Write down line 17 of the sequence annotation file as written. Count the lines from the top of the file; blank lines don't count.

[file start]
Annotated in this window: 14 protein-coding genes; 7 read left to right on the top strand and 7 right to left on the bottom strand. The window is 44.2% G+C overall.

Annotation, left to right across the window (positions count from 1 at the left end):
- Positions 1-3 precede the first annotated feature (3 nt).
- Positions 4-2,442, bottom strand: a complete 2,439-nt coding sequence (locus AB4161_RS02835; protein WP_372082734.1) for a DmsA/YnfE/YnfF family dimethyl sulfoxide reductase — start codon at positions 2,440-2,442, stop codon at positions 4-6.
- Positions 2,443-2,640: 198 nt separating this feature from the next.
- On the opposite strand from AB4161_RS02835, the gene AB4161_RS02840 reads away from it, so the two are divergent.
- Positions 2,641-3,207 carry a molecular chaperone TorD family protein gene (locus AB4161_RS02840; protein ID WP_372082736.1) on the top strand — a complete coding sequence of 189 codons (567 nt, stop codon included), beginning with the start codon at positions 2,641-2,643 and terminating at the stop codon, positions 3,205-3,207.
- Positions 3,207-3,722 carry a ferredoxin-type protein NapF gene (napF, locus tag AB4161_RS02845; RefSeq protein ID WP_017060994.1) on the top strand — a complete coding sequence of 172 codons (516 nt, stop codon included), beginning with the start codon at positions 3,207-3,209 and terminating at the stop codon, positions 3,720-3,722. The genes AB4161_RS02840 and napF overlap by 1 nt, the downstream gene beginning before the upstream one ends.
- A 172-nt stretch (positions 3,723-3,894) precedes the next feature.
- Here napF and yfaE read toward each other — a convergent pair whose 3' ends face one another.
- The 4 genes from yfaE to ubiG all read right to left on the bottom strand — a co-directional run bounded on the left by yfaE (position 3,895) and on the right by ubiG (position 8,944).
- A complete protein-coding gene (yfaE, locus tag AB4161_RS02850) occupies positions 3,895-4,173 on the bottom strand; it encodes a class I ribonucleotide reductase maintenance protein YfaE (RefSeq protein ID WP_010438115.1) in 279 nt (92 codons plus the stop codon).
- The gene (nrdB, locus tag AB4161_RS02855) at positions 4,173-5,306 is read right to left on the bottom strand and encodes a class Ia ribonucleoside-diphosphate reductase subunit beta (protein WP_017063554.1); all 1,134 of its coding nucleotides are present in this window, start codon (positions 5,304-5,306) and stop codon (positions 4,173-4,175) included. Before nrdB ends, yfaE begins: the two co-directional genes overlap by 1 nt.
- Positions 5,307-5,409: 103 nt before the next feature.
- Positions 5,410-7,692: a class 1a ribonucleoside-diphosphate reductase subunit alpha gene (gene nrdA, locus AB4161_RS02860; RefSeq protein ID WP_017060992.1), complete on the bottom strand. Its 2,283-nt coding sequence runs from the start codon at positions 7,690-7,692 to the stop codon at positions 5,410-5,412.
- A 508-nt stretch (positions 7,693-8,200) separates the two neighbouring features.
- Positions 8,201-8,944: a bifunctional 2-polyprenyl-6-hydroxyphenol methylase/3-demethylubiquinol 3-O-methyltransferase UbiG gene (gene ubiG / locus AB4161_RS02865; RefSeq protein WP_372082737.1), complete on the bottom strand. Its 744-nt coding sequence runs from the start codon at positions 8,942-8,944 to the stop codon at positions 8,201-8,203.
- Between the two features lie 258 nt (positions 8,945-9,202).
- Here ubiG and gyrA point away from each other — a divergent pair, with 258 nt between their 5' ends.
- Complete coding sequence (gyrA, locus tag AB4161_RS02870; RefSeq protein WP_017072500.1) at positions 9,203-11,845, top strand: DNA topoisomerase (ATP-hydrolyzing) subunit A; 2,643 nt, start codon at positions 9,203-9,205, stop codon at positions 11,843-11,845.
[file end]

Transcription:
- Positions 8,201-8,944: a bifunctional 2-polyprenyl-6-hydroxyphenol methylase/3-demethylubiquinol 3-O-methyltransferase UbiG gene (gene ubiG / locus AB4161_RS02865; RefSeq protein WP_372082737.1), complete on the bottom strand. Its 744-nt coding sequence runs from the start codon at positions 8,942-8,944 to the stop codon at positions 8,201-8,203.